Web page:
Musician, fantasy author, abstract concept.
Junior Contributor I
Whitewashing In Films And TV Shows - Is There Really An Excuse?
Recently, there have been more and more movies aiming to tell more racially diverse stories, many of which have been historical events omitted or ignored in the past due to discrimination, for example 12 Years A Slave (2013). However, many films are still criticised for ‘whitewashing’, the term for casting white actors in historically non-white character roles, with African Americans, Native Americans, and Asians experiencing this the most. The argument most commonly used for this is that the actors are ‘better qualified for the role’, however the truth behind this is often that directors often choose actors of similar backgrounds. Recent shows and movies that have come under backlash for their casting include the new Power Rangers film, the Death Note adaption, and Ghost In The Shell (2017). There are certainly far less Latino, Asian, or African American actors than there are Caucasian, but is there really so few that none are good enough for these POC roles?
The Interactions Between the Film Composer and the Director - Making the Music Match the Movie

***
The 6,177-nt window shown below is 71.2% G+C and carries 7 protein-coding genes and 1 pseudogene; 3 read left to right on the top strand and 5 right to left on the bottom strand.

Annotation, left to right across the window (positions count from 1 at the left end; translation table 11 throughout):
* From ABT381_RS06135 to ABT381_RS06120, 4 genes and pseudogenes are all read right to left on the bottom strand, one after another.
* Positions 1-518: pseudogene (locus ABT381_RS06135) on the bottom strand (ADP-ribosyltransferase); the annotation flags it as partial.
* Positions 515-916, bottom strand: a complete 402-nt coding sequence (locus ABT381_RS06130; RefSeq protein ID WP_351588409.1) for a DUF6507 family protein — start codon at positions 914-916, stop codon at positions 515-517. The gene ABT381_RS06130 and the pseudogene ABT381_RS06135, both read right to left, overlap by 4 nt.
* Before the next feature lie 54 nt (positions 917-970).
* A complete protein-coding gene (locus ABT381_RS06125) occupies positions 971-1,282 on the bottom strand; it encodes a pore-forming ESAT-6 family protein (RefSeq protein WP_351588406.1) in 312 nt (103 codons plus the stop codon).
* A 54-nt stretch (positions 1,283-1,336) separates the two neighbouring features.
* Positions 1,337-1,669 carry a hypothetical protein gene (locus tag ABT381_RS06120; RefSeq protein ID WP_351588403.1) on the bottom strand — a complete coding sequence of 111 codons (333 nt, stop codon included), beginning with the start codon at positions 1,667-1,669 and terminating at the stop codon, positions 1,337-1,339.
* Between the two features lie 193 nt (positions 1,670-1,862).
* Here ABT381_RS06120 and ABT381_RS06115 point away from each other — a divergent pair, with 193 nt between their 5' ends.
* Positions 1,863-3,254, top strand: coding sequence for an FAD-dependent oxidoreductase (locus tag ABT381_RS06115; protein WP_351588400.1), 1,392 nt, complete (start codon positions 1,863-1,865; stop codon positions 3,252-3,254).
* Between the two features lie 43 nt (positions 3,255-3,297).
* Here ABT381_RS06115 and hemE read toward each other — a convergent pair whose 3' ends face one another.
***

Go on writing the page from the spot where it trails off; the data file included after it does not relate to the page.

Music is a crucial part in creating and enhancing the mood, themes and overall atmosphere of a movie, and without it, many of the popular films we know and love would have a completely different feeling. However, the interaction between the composer and the director can often be very scarce, even close to nonexistent. Indeed, the composer can receive the movie after everything has been completed, and with only a few weeks to create the entire score so that it fits perfectly with each scene. On the other end of the spectrum, the director may send sections of the movie to the composer at a time, meaning that making the musical connections of each part of the movie and tying themes together can be a near nightmare for the composer. How exactly does all of this pushing and pulling manage to come together to create the masterpieces that we see on screen?
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